Make very certain that you set your stove on a solid surface that is flat. An uneven surface will create many unnecessary issues. Hot food could spill and disturb the fire or worse, liquid fuel from the burner could also leak out and cause a fire.
Regardless of your cooking system or fuel source, it is always a bad idea to cook inside a tent. Carbon monoxide gas is notorious for rapidly overcoming campers, or worse tent materials could catch fire.
Ventilation is of particular importance when using a propane stove in an enclosed area like a camper or tent.
Also, be sure to observe specific safety procedures for propane stove operation. Be sure to check that the propane cylinder that connects to the stove is not corroded or broken. Likewise, check the knobs that connect the stove to the cylinder for stripping issues and check for a tight fit.
4. Transporting and Storing A Liquid Fuel Stove Safely
Never place a liquid-fueled camp stove anywhere near a flame, like a campfire. Any exposure to excessive heat may result in an explosion. When transporting a liquid fuel stove always be sure to remove all fuel from the stove.
Leave the cap off to allow all the residual fuel to evaporate. If you are traveling via air, most airlines will not check-in luggage that wreaks of the smell of gasoline.
If you have to fly to a trailhead, stove fuel cannot be brought onboard the plane. You will have to source it when you arrive at your destination.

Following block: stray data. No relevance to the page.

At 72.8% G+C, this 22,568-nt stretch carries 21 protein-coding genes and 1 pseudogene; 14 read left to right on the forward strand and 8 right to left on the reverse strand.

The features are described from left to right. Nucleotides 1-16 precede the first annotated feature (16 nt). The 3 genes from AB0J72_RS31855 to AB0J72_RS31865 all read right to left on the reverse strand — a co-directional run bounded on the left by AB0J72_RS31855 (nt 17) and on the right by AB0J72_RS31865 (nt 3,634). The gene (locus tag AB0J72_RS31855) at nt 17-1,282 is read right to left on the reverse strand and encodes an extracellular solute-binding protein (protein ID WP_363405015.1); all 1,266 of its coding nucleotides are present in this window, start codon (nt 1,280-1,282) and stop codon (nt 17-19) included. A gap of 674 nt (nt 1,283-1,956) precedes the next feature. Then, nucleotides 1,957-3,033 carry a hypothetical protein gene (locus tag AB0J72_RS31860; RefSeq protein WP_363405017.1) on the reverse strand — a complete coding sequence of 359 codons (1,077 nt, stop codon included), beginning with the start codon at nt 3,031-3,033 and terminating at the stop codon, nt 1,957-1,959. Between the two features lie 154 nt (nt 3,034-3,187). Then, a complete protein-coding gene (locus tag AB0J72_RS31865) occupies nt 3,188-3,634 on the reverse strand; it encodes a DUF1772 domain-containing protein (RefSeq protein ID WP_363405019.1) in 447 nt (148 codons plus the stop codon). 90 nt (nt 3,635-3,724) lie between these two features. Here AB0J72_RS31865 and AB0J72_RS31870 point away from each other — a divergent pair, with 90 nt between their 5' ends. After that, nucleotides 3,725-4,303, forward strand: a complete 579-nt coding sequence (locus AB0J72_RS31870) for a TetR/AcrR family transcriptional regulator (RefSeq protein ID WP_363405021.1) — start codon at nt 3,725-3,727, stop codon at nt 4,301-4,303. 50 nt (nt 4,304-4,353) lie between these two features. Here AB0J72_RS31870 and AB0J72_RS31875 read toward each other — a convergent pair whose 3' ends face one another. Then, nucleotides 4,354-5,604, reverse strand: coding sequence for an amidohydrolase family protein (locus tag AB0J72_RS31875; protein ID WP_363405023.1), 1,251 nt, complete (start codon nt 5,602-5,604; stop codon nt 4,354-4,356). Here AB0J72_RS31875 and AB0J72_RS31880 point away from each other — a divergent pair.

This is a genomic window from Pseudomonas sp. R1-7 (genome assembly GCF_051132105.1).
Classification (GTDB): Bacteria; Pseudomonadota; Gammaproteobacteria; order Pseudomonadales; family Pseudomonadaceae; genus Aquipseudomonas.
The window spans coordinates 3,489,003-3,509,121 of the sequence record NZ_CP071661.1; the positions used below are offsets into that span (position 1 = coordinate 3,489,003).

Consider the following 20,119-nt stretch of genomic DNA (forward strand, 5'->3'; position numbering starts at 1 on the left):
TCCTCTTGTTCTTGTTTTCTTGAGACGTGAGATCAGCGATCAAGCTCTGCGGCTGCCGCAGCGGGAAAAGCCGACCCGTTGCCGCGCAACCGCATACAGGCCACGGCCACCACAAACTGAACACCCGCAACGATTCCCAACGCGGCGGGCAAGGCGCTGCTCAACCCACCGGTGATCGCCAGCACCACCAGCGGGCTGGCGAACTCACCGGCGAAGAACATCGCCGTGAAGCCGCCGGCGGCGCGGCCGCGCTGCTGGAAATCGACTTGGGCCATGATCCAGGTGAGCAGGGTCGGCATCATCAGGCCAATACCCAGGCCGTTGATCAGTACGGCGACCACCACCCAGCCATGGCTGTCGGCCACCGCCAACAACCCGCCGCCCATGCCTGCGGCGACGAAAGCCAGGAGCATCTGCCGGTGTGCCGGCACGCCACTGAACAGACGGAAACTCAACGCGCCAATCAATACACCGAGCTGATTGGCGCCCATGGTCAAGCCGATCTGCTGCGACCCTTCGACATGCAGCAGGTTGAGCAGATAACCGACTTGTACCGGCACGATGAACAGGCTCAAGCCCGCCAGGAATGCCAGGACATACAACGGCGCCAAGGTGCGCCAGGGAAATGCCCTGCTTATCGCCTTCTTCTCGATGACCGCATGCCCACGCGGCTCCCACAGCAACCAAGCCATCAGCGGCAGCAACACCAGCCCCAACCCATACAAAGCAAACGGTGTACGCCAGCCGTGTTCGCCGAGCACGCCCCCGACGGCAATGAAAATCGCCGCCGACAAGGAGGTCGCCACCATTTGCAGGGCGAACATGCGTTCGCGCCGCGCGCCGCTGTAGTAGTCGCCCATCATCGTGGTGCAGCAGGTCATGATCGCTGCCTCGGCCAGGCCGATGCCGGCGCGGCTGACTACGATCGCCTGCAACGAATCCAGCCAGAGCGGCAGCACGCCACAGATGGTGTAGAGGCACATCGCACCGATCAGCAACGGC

As for the stoves, check with your carrier regarding transportation regulations. Furthermore, pack and store your stove in a way that the small valves and tubes that feed the burner are safe and secure from damage during the trip. (Find the Best Camping Stove)
In the case of propane cylinders, these should transport safely in an upright position. Make certain it is in a ventilated area.
Upright storage ensures that the safety valve will release propane gas if tank pressure becomes excessive, rather than leaking propane in denser liquid form.
I cannot overstate that propane cannot be left in hot temperatures such as a vehicle trunk. This will result in very high pressure inside the tank due to a buildup of flammable propane gas. When traveling, bring down propane tanks on the vehicle right away when you get to your destination.
5. Proper Storage of Extra Fuel
Extra fuel is safe for storage using metal cans with a tight lid whenever possible. This method minimizes leaks and evaporation.
A second option to metal cans is plastic containers that are specifically for storing fuel. It is also a good practice to fill the cans to the top to avoid the possibility of air pressure build-up.
As a caveat, I do not recommend having extra fuel in a vehicle or in your home if you can avoid it. If you must store extra fuel, it should be in a cool or shady area, separate from your house or in a detached shed. Be reminded that the elements of fuel can alter during storage for long periods. (Read our Guide to Staying Cool While Camping)
Stored fuel will also evaporate over time. Likewise, oxidation is also a problem for extended storage, but a fuel stabilizer added to it will minimize this issue.